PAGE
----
Setting up a turbine system

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PostPosted: Tue Nov 05, 2019 7:51 pm
I did hit back on your PM.
Let's address a few things here....

Yes, putting the turbine outside in the winter usually works pretty well. Not unusual for a turbine to add 40 to 50 degrees above ambient outdoor temp. Best to turn it on for about 10 to 15 minutes before you shoot to let it stabilize.

No, I'm not a big fan of using them for primers....I addressed this in your PM.

Yes, they can be used as a low pressure "blowoff"....just treat it like a garden hose by putting your thumb partially over the end to increase the blowing pressure. We do it all the time with woods, metals,etc.

If you really want/need to do the primer thing....consider going with a 5 stage Fuji system. It will come with a very good gravity gun designed specifically for that 5 stage. Spending those extra bucks on that system will let you do a car from start to finish.....
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PostPosted: Wed Nov 06, 2019 9:42 am
First, good choice on NOT going with that compressor. I don't even like driving my staple guns and pin nailers much with those size compressors.
Okay, so again this is more like "my opinion" on this however, we have been using turbines for spraying now for 39 years. What the #1. hangup in any turbine system is VISCOSITY. When you buy your system you will receive a viscosity cup and a list of recommendations from that manufacturer as to how fast a given liquid will pour through that cup. I would say that most "normal" primers (epoxy, urethane, etc.) will easily meet the requirements of running through the 4 stage system as measured by that cup. Then, you try a "high build primer" through that cup...it will probably take too long....indicating that it would have to be thinned/reduced. If you do that....guess what..... you end up literally reducing the high build characteristics that you bought high build for in the first place. Try and shoot it without the reduction and boom....back to a grainy textured, not flowing out well at all, primer...... and yes, you want your primer to lay down properly.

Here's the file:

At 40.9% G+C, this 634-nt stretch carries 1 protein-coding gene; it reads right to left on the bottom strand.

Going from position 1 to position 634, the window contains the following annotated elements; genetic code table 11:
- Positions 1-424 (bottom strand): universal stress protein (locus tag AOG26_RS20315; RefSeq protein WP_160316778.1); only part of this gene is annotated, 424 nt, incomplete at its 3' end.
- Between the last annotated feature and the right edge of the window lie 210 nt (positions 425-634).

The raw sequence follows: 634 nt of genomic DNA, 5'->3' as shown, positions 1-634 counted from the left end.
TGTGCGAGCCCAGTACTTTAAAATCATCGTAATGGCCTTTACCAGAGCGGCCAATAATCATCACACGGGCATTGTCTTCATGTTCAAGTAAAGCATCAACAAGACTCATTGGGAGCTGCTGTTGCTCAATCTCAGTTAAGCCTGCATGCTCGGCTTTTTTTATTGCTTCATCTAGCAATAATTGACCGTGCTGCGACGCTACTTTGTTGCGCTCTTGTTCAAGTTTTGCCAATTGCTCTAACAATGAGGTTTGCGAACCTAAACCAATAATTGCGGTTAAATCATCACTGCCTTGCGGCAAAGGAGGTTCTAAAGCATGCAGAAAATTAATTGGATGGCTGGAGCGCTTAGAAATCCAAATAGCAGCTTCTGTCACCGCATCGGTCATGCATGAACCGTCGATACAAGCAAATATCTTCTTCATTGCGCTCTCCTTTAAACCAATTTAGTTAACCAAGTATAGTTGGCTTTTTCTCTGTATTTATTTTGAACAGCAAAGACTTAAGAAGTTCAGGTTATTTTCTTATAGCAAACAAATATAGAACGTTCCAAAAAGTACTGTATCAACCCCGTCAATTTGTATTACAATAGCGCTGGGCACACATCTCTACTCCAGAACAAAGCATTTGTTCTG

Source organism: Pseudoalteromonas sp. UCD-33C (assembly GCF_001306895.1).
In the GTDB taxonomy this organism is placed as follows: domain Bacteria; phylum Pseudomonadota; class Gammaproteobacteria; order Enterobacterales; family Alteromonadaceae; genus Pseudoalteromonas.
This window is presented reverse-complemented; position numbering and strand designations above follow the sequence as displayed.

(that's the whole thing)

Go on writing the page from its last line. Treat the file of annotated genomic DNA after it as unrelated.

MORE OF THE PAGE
So here is the thing.... you can probably find some manufacturer's high build that would work "well enough" (with minor reduction/thinning) for a 4 stage. I've yet to find that ideal high build but I also don't have the time/money to research that. Personally, for me, it's just easier to grab a cheap old compressed air primer gun to get it done.... but again I've got a 7.5 hp compressor that can flow 27 cfm.........
Metal, wood, fiberglass, we work it all... www.furniturephysicians.com We can restore the irreplaceable!

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PostPosted: Wed Nov 06, 2019 3:29 pm
Well, it's really up to you. I know your original intention here was to just get your car in primer and then take it elsewhere for final painting....that being said, IF you buy a 5 stage you should be easily able to take that car completely through finishing. So you can pick up a Fuji 5 stage for about $1000 if you shop it out. I've seen a few barely used ones for $700 to $800. Just remember that I told you this though....there will be a "learning curve" to using these systems. The viscosity cup is your friend and "tweeking" your mixes for better spraying is the name of game with turbines.
Metal, wood, fiberglass, we work it all... www.furniturephysicians.com We can restore the irreplaceable!

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